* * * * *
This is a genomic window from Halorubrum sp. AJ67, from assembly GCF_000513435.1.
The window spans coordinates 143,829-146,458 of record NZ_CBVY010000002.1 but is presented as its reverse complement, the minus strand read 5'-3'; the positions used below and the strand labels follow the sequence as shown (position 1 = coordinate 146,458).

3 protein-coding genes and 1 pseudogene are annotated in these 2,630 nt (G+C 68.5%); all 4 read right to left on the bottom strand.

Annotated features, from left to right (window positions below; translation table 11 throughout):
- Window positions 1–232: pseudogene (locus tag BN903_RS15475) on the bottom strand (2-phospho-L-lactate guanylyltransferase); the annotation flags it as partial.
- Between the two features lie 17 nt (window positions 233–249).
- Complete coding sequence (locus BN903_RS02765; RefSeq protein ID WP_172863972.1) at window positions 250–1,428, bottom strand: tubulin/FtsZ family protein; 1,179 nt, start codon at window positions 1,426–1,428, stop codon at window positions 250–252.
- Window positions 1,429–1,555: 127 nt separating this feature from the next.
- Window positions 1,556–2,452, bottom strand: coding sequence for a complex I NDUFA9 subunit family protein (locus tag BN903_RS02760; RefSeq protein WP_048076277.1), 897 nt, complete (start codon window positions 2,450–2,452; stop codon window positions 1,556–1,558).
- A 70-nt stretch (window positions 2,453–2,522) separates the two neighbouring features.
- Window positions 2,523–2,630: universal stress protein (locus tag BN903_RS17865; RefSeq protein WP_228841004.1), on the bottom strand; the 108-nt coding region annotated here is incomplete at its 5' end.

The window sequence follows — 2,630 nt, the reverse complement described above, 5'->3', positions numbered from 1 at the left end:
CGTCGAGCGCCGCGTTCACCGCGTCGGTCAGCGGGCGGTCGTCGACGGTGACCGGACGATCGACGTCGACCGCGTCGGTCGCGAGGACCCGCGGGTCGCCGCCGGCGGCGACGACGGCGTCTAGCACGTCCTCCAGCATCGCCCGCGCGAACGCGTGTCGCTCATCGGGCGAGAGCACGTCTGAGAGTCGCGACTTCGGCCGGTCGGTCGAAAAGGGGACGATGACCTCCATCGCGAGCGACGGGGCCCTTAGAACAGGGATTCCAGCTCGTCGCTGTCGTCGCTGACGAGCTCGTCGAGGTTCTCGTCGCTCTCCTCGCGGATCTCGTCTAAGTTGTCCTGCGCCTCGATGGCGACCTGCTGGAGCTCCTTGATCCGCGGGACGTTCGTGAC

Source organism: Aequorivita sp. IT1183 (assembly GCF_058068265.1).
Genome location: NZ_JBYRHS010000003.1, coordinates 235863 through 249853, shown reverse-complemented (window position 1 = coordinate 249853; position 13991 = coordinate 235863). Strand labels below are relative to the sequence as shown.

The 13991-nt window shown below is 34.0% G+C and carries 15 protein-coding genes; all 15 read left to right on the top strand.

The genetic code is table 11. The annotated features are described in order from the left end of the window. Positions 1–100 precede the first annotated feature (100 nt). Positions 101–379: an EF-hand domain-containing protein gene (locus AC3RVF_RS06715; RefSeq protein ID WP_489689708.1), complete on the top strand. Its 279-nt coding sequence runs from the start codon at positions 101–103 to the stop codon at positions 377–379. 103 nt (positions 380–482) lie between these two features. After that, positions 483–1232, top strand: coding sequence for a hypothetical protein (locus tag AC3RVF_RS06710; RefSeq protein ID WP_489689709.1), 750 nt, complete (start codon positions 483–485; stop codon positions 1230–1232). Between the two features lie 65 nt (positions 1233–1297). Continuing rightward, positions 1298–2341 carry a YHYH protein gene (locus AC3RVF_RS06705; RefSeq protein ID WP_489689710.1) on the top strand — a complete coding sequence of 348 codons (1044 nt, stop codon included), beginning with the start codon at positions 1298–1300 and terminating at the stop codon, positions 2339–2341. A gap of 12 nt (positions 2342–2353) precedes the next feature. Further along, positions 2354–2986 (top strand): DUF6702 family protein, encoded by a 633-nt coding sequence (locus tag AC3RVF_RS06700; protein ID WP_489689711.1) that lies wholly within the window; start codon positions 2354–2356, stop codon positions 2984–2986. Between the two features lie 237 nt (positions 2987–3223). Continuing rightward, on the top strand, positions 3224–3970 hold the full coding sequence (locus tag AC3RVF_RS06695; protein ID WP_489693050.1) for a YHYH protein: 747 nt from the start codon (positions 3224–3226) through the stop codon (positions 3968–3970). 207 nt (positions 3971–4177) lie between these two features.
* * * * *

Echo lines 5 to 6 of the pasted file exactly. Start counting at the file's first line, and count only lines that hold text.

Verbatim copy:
- Window positions 1–232: pseudogene (locus tag BN903_RS15475) on the bottom strand (2-phospho-L-lactate guanylyltransferase); the annotation flags it as partial.
- Between the two features lie 17 nt (window positions 233–249).